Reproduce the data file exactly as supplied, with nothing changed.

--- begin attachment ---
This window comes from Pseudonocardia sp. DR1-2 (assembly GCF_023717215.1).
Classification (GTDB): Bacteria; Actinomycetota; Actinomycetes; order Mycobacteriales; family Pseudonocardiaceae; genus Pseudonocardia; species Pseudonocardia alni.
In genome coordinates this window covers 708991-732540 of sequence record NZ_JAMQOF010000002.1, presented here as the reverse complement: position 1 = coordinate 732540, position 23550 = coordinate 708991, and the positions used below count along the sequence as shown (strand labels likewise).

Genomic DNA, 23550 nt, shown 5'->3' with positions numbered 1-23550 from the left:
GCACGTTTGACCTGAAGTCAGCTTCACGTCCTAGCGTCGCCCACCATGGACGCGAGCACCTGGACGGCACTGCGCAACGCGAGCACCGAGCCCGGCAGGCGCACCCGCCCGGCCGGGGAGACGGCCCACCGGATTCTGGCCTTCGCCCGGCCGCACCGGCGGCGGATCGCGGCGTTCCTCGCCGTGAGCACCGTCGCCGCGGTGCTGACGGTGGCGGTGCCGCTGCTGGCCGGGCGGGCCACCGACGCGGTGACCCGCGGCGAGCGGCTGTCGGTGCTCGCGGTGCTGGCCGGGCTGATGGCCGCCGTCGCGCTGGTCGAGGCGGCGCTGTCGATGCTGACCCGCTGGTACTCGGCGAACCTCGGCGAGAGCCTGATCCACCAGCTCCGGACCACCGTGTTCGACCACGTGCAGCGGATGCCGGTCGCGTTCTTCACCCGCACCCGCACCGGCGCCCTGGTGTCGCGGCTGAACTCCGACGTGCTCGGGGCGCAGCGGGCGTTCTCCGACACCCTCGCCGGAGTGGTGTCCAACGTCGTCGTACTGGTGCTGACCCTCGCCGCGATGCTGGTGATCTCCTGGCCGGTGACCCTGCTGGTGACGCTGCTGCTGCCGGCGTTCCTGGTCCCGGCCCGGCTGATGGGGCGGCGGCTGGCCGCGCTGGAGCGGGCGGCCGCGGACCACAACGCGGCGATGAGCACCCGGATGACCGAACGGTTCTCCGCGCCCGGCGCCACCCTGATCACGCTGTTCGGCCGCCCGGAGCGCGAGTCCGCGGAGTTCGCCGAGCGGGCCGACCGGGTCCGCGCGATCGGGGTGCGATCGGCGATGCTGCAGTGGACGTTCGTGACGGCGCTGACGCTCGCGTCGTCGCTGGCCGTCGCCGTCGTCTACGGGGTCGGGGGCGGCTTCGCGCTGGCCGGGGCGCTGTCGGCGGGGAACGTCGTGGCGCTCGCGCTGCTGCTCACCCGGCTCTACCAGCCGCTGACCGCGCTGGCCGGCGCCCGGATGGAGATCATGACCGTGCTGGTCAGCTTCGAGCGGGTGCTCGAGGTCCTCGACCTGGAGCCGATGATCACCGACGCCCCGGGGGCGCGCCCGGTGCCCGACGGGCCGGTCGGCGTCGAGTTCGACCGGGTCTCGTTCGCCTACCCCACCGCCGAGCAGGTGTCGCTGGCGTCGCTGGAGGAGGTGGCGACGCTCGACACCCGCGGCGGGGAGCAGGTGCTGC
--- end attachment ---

This window comes from Pseudonocardia sp. DR1-2 (assembly GCF_023717215.1).
Classification (GTDB): Bacteria; Actinomycetota; Actinomycetes; order Mycobacteriales; family Pseudonocardiaceae; genus Pseudonocardia; species Pseudonocardia alni.
In genome coordinates this window covers 708991-732540 of sequence record NZ_JAMQOF010000002.1, presented here as the reverse complement: position 1 = coordinate 732540, position 23550 = coordinate 708991, and the positions used below count along the sequence as shown (strand labels likewise).

Genomic DNA, 23550 nt, shown 5'->3' with positions numbered 1-23550 from the left:
GCACGTTTGACCTGAAGTCAGCTTCACGTCCTAGCGTCGCCCACCATGGACGCGAGCACCTGGACGGCACTGCGCAACGCGAGCACCGAGCCCGGCAGGCGCACCCGCCCGGCCGGGGAGACGGCCCACCGGATTCTGGCCTTCGCCCGGCCGCACCGGCGGCGGATCGCGGCGTTCCTCGCCGTGAGCACCGTCGCCGCGGTGCTGACGGTGGCGGTGCCGCTGCTGGCCGGGCGGGCCACCGACGCGGTGACCCGCGGCGAGCGGCTGTCGGTGCTCGCGGTGCTGGCCGGGCTGATGGCCGCCGTCGCGCTGGTCGAGGCGGCGCTGTCGATGCTGACCCGCTGGTACTCGGCGAACCTCGGCGAGAGCCTGATCCACCAGCTCCGGACCACCGTGTTCGACCACGTGCAGCGGATGCCGGTCGCGTTCTTCACCCGCACCCGCACCGGCGCCCTGGTGTCGCGGCTGAACTCCGACGTGCTCGGGGCGCAGCGGGCGTTCTCCGACACCCTCGCCGGAGTGGTGTCCAACGTCGTCGTACTGGTGCTGACCCTCGCCGCGATGCTGGTGATCTCCTGGCCGGTGACCCTGCTGGTGACGCTGCTGCTGCCGGCGTTCCTGGTCCCGGCCCGGCTGATGGGGCGGCGGCTGGCCGCGCTGGAGCGGGCGGCCGCGGACCACAACGCGGCGATGAGCACCCGGATGACCGAACGGTTCTCCGCGCCCGGCGCCACCCTGATCACGCTGTTCGGCCGCCCGGAGCGCGAGTCCGCGGAGTTCGCCGAGCGGGCCGACCGGGTCCGCGCGATCGGGGTGCGATCGGCGATGCTGCAGTGGACGTTCGTGACGGCGCTGACGCTCGCGTCGTCGCTGGCCGTCGCCGTCGTCTACGGGGTCGGGGGCGGCTTCGCGCTGGCCGGGGCGCTGTCGGCGGGGAACGTCGTGGCGCTCGCGCTGCTGCTCACCCGGCTCTACCAGCCGCTGACCGCGCTGGCCGGCGCCCGGATGGAGATCATGACCGTGCTGGTCAGCTTCGAGCGGGTGCTCGAGGTCCTCGACCTGGAGCCGATGATCACCGACGCCCCGGGGGCGCGCCCGGTGCCCGACGGGCCGGTCGGCGTCGAGTTCGACCGGGTCTCGTTCGCCTACCCCACCGCCGAGCAGGTGTCGCTGGCGTCGCTGGAGGAGGTGGCGACGCTCGACACCCGCGGCGGGGAGCAGGTGCTGC